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‘Hopping and popping' on radio in Live Oak
Microphones in hand, fingers at the radio dial, the amateur radio operators reached out into the atmosphere in hopes of finding someone on the other end.
"I made contact," shouted Lee Sheffield, of Sutter, after reaching someone in Los Angeles.
About a dozen members of the Yuba-Sutter Amateur Radio Club joined radio hams around the world on Saturday for the annual American Radio Relay League Field Day. The 24-hour contest that runs into today aims to make contact with as many other stations as possible, with an underlying motive of practicing the emergency response communication amateur radio operators may be called upon to use in a disaster.
"Things are really hopping and popping," said Lonnie Moore, president of the Yuba-Sutter club, around 5 p.m., six hours after the field day began. "We'll just continue to have fun like this."
By that time, members of the Yuba-Sutter group had already made contact with more than 100 operators including some in New York, Louisiana and Tennessee. Sometimes they exchanged only details of their location, stations and power supply but on other occasions they took time for a chat, whether about the weather or passions for equipment.
Nestled in a Live Oak walnut orchard, they touched base with residents of Roswell, N.M., who cleverly named their amateur radio club KNUFO in honor of the area's flying saucer lore, and made contact with other operators as far as British Colombia, Hawaii and Florida. And around 6 p.m., the Yuba-Sutter group listened to an Alaska couple say their "I do's" on handheld radios for the world to hear.
Tapping into high frequencies and very high frequencies, the field day showcases amateur radio at its best, members said. The portable mode of communication needs little other than a battery pack, transmitter and receiver to communicate thousands of miles away.
"When everything else fails, amateur radio gets through," said Yuba City resident Ron Murdoch, section monitor for the Sacramento Valley.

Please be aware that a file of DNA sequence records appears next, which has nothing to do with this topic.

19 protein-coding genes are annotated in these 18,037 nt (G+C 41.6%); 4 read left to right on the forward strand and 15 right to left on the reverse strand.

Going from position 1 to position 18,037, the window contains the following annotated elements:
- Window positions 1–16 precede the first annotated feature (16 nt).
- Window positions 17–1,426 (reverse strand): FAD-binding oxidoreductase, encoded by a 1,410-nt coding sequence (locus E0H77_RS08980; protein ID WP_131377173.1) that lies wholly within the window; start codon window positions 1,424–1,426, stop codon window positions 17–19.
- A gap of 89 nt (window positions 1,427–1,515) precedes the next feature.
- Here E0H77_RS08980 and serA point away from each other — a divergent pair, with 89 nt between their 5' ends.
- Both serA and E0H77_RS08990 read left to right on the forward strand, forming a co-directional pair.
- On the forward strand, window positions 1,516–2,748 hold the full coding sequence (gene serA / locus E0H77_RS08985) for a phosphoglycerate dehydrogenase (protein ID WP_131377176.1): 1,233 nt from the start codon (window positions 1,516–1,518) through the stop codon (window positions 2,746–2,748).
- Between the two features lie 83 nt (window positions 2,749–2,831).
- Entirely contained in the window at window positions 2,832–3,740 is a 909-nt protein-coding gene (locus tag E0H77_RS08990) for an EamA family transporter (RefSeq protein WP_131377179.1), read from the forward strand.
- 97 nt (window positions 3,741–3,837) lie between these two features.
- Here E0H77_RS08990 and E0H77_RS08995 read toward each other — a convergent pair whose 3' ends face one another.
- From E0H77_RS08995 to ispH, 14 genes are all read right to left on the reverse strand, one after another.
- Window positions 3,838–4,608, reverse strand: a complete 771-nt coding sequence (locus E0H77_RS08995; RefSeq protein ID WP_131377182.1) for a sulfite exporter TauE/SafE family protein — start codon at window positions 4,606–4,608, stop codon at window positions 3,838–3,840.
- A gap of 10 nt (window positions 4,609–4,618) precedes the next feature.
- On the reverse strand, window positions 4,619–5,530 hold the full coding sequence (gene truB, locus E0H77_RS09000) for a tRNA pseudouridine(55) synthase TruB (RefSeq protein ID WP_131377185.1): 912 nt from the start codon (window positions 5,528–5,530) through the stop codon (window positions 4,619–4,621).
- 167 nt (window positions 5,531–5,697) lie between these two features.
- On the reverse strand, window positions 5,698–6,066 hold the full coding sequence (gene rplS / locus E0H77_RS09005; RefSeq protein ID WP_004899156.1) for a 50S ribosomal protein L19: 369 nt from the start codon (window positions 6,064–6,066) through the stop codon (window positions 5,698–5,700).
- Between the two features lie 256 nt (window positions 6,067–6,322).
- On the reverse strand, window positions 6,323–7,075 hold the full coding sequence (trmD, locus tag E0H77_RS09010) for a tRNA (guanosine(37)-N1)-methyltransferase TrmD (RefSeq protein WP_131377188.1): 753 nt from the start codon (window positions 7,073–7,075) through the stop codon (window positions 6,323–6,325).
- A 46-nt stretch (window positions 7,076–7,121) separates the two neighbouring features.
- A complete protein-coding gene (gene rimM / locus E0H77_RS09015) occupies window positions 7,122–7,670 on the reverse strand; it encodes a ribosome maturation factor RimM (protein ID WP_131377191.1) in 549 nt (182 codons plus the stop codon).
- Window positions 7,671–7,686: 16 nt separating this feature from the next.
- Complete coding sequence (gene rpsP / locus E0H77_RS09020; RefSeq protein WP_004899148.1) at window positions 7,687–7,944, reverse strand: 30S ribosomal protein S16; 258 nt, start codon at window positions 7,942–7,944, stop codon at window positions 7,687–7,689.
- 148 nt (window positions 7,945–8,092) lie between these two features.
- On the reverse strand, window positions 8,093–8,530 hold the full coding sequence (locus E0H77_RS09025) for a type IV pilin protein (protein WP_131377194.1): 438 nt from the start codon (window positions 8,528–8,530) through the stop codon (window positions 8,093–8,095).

Also known as "hams," radio operators operate under a code of conduct and exist for goodwill and technical expertise in times of need. They've aided in disas
ters such as tornadoes in Joplin, Mo,, Hurricane Katrina and the earthquake in Haiti, and also helped during local floods and fires.
It was during such a disaster that piqued Meg Burgin's interest in amateur radio in 2008.
As a volunteer with Yuba-Sutter Domestic Animal Disaster Assistance during devastating fires in Butte County, she marveled to see hams work to pinpoint locations of pets and livestock and to facilitate rescue.
She soon obtained her ticket to be an operator, and though she mostly listens, she occasionally tries to see how far away she can find someone to talk to. It helps her skills stay sharp, she said.
"I want to be there in case of an emergency," she said.
Burgin also hosts club meetings and annual field days for the Yuba-Sutter Club, which has 80 members from all corners of the two counties and beyond — one as young as 11 years old.
Plumas Lake resident Chris Price was the youngest member participating Saturday. The 18-year-old began in amateur radio at East Nicolaus High School for his senior community service project.
"Really, I like technology and talking," he said.
He's chatted with people as far as the Midwest, but most are local conversations as he puts out calls for contact from the radio setup in his bedroom.
"There's a freedom where you can build something like an antennae and you can meet people around the world," he said. "If you like getting satisfaction, ham radio is the way to go."
On Saturday, he was hoping to learn more about the hobby from some of the old-timers, like Herb Puckett.
The 84-year-old Yuba City resident secured his first ticket to operate in 1949 and still converses with other hams by Morse code, a requirement that has long been eliminated. His fascination with radios started before he was school-age, when he dismantled a car radio and he's been hooked ever since.
A few days a week, he'll turn on the radio and start listening, engaging with people if he's inclined.
"What do we talk about? Everything but politics, religion and choice of women," he said.
Puckett has made contact with 68 countries, a drop in the bucket for many amateurs, he said, but he's after quality, not quantity.
"I've probably talked to hundreds of people I'll never see," he said. "But I know what they sound like. All they have to do is get on and clear their throat."
As the operators sat at folding tables Saturday, smiling as they reached someone in a new state, Moore walked around to ensure everyone had a chance on air.
"It's more exciting to me that new people get to pick up a microphone and do something with it," he said "It's a lot like jumping out of a plane with a parachute. On the way up you are kind of having all kinds of second thoughts, and once someone kicks you out screaming, it's like, 'This is fun.'"
CONTACT Ashley Gebb at email@example.com or 749-4783. Find her on Facebook at /ADagebb or on Twitter at @ADagebb.